British monarch Queen Elizabeth II died on Thursday, at Balmoral Castle in Scotland, after reigning for 70 years. She was 96. Her death ends the longest reign in British history, and possibly by any head of state.
Buckingham Palace said she died at Balmoral Castle, her summer retreat in Scotland, where members of the royal family had hurried to her side as her health deteriorated. The queen was in good health long into her 90s, though she used a cane in public when Prince Philip, her 73-year-old husband, died in 2021. She was hospitalised for a night in London, in October last year, for medical examinations, and her public appearances were more limited following that.
Queen’s Last Official Act
In the days leading up to her death, Queen Elizabeth II had appointed Liz Truss as the British Prime Minister, following Boris Johnson’s resignation. In an official photograph, Truss is seen shaking hands with the monarch and becoming the 15th prime minister in her 70-year reign. As the 96-year-old queen was deemed unfit to return to London due to ill health, the symbolic ceremony took place at Balmoral, breaking with tradition in her last official act.
Truss stepped out at 10 Downing Street in London on Thursday, to reflect on the legacy of Britain’s longest-reigning monarch. She described her as a champion of the Commonwealth, and a source of stability and strength over the span of 70 years.
“Queen Elizabeth II was the rock on which modern Britain was built. Our country has grown and flourished under her reign. Britain is the great country it is today because of her,” she said.
“She has been our longest-ever reigning monarch. It is an extraordinary achievement to have presided with such dignity and grace for 70 years. Her life of service stretched beyond most of our living memories. In return, she was loved and admired by the people in the United Kingdom and all around the world,” added Truss. In describing her as a personal inspiration, the new prime minister praised the queen’s devotion to duty and recalled their first and last meeting before her departure.
“Today the Crown passes – as it is has done for more than a thousand years – to our new monarch, our new head of state: His Majesty King Charles III. With the King’s family, we mourn the loss of his mother… And with the passing of the second Elizabethan age, we usher in a new era in the magnificent history of our great country, exactly as Her Majesty would have wished – by saying the words… God save the King,” Truss added.
New Titles Of The British Royal Family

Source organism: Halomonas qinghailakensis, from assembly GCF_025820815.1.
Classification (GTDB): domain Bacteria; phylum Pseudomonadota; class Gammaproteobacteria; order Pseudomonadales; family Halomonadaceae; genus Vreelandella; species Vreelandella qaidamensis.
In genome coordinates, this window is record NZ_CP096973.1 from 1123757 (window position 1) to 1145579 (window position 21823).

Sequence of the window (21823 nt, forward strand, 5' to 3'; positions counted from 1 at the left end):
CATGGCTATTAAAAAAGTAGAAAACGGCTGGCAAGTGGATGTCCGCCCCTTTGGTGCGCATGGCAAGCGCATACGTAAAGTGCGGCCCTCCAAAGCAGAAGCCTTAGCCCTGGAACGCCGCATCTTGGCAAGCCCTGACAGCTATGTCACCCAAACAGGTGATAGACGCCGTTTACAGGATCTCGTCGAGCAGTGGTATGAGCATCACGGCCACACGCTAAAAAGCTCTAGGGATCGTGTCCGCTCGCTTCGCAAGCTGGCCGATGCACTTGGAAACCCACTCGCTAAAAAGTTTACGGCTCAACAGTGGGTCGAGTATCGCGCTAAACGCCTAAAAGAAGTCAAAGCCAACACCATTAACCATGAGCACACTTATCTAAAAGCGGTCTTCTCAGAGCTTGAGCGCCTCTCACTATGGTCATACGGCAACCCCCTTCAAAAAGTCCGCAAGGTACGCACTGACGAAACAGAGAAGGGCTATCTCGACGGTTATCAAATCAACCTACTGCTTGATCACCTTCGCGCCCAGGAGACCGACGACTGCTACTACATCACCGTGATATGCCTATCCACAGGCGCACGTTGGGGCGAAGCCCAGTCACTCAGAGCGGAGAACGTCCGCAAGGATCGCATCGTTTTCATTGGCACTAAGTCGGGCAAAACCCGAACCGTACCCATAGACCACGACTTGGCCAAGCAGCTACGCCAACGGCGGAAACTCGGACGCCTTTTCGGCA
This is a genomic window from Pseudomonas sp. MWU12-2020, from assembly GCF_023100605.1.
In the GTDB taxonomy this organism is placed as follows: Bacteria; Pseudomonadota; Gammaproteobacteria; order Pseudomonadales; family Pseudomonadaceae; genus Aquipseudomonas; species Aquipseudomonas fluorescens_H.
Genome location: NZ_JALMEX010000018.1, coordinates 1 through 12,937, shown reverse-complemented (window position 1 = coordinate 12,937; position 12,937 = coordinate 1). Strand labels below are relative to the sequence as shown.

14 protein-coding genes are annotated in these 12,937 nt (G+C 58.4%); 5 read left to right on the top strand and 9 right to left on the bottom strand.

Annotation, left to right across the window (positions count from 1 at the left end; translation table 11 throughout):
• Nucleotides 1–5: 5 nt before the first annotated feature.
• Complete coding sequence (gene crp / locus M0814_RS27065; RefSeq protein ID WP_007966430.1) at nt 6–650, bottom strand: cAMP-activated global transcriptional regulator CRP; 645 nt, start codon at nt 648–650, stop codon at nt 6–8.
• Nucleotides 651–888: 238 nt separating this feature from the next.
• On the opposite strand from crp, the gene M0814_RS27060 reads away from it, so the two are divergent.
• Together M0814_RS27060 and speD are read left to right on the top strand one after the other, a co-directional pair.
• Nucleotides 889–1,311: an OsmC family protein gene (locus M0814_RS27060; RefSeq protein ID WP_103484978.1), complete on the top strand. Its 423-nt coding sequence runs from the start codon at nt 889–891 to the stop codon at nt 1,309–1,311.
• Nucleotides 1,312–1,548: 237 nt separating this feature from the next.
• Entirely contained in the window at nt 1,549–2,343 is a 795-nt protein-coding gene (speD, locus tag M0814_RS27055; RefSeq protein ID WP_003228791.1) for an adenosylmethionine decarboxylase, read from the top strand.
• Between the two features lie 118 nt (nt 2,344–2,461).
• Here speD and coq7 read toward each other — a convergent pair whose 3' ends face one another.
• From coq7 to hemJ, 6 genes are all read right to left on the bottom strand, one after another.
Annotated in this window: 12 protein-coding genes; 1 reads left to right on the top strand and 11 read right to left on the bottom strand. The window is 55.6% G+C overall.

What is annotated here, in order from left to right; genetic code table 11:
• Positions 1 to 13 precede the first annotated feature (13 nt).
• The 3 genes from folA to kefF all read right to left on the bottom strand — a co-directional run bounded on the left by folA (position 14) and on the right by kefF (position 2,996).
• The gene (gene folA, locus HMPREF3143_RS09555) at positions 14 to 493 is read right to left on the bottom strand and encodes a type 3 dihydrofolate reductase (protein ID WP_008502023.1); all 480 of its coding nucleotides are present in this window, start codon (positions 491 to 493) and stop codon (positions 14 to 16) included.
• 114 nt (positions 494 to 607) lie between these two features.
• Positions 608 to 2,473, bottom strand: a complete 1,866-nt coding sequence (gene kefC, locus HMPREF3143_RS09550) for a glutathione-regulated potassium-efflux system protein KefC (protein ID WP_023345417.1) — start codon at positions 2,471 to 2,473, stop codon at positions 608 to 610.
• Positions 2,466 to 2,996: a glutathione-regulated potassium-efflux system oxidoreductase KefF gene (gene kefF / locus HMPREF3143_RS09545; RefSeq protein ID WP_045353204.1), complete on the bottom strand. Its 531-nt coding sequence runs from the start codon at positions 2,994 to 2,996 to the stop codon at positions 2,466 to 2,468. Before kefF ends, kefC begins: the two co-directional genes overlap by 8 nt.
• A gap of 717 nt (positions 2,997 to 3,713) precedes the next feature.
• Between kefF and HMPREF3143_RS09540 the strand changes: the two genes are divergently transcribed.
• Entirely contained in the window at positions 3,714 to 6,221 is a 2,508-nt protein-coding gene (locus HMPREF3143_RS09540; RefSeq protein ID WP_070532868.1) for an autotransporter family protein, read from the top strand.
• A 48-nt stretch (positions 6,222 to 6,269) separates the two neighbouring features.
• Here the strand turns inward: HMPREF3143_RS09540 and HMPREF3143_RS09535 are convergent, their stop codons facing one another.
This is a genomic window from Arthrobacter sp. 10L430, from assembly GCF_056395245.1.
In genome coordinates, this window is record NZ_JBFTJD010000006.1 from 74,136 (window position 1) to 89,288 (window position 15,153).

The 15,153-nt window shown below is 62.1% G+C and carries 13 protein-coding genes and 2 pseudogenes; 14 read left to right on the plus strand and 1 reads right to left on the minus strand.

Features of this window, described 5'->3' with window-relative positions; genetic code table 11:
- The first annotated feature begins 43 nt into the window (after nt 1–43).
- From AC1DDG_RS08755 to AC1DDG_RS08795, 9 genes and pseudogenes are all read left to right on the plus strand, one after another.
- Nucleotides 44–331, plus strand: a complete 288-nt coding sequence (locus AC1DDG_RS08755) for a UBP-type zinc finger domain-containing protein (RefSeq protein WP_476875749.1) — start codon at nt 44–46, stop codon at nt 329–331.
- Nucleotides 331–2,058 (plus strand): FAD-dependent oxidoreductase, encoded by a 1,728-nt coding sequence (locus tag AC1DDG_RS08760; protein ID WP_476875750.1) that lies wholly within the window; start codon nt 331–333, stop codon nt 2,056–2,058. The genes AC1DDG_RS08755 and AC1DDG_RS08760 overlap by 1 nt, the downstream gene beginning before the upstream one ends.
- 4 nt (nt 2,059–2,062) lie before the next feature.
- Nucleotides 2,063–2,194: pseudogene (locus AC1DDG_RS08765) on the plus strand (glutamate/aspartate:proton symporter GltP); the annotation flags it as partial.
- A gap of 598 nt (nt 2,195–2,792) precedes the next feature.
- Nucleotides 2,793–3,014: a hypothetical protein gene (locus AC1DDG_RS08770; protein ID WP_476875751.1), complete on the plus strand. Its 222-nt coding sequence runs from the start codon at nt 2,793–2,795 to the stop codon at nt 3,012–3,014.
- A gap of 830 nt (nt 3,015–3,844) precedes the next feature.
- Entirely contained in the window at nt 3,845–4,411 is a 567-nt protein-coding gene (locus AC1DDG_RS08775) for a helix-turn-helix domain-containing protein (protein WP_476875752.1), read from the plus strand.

Charles’ second wife, Camilla, the Duchess of Cornwall, will now be formally referred to as the “Queen Consort”, according to a formal statement from Buckingham Palace.
Likewise, Prince William, now the heir to the throne, and Kate Middleton, his wife, have updated their official Twitter accounts to reflect the change in their respective titles. Before Queen Elizabeth II’s death, Prince William and Kate Middleton were referred to as the Duke and Duchess of Cambridge. Their new royal title will be the Duke and Duchess of Cornwall and Cambridge. Prince Harry and Meghan Markle’s titles will remain as the Duke and Duchess of Sussex, but their son Archie and daughter Lilibet could become prince and princess.
The Funeral Plan
In anticipation of the monarch’s death, a comprehensive plan was put in place in the 1960s. The procedures are meticulously outlined in the plan that would roll out after her death, and conclude 10 days after that with her funeral. Since the Queen passed away in Scotland and not England it added complicated protocols to her funeral. This also prompted a shift in the codeword for her death, from “London Bridge is down” to “Operation Unicorn”.
As part of the procedure, BBC broadcasters changed into black dresses, suits and ties, just before the palace announced the queen’s death late Thursday. As her death was announced, the BBC played “God Save the Queen” over her photograph showing her in full regalia. The flag at Buckingham Palace was also lowered to half-staff.
Queen Elizabeth II’s remains would be moved from Scotland to Buckingham Palace in London within a week of her death, as part of Operation Unicorn. They will be brought from Balmoral to Holyroodhouse, her palace in the Scottish city of Edinburgh, to rest for a brief period. The remains will subsequently be transported in a parade up the Royal Mile, the city’s main avenue, to St Giles Cathedral for a memorial ceremony. Following this they will be carried to London aboard a royal train from Edinburgh’s Waverley Station. Liz Truss, the newly appointed British PM, will receive the coffin and transport it to Buckingham Palace. On the ninth day, a state funeral will be held at Westminster Abbey, followed by a committal service at Windsor Castle’s St George’s Chapel.
With Queen Elizabeth II’s reign coming to an end, the United Kingdom has entered a new age of monarchy, with her 73-year-old son Charles assuming the throne.
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